As an award-winning newspaper columnist, Russell Baker is known for his wry, insightful commentaries on a wide variety of subjects, from the vagaries of human nature to the events and fashions of the day. Growing Up represents his first foray into the realm of autobiography, and the book is characterized by the same qualities that serve as the hallmarks of his journalistic style. For Baker’s regular readers and admirers, the book offers an engaging look at the experiences which shaped his outlook as a writer, fleshing out the life of the commentator they have come to know exclusively through his columns.
Baker’s emphasis in his book is on the people and events that helped shape his character rather than on a specific recounting of dates and times. Yet the book is for the most part chronological in its retelling of his early years, and Baker grounds it firmly within a specific era. The result is an autobiography that lets its impressions of its historical setting emerge from the life it is recounting. There are no superimposed descriptions of breadlines, battles, or the Wall Street crash in Growing Up; the Depression and the war exist in the repercussions they cause within Baker’s family.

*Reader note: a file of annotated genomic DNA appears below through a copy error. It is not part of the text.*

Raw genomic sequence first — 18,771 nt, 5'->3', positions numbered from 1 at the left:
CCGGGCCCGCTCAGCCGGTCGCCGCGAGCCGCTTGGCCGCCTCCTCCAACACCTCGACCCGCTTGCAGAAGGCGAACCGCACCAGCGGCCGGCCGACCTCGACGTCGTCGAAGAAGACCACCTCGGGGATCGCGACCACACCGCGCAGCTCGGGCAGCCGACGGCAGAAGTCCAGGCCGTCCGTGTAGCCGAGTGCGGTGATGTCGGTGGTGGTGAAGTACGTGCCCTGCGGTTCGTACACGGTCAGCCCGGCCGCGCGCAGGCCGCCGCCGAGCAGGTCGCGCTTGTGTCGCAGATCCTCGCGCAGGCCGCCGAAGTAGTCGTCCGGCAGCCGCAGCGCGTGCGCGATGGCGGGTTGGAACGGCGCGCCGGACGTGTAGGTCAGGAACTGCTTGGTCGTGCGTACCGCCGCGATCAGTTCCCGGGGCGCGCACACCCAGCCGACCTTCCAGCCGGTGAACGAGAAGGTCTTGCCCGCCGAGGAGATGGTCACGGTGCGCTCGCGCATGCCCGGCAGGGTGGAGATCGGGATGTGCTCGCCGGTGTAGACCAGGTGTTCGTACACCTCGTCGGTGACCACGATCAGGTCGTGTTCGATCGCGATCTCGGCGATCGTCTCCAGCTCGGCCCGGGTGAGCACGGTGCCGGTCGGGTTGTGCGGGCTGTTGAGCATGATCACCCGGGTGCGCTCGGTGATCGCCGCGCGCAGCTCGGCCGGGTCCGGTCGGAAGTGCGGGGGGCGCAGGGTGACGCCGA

That Baker succeeds so admirably in his attempt to present history within the context of a young boy’s life is the result primarily of the perspective he has gained with time and reflection. Baker’s ability to see himself so clearly within the context of history is as invaluable as the winning humor with which he relates his stories. Together, these two qualities make him a gifted storyteller within the limits of reasonable accuracy and truth, and the result is an autobiography that is steeped in the traditions of American humor and illuminating in its insights into American life.
As Baker states at its outset, life in the United States before the changes produced since World War II is the true subject of his book, and his touching, humorous, and always perceptive recollections offer a heartwarming portrait of a childhood that serves as a window for his readers into a world which is still an integral part of his character.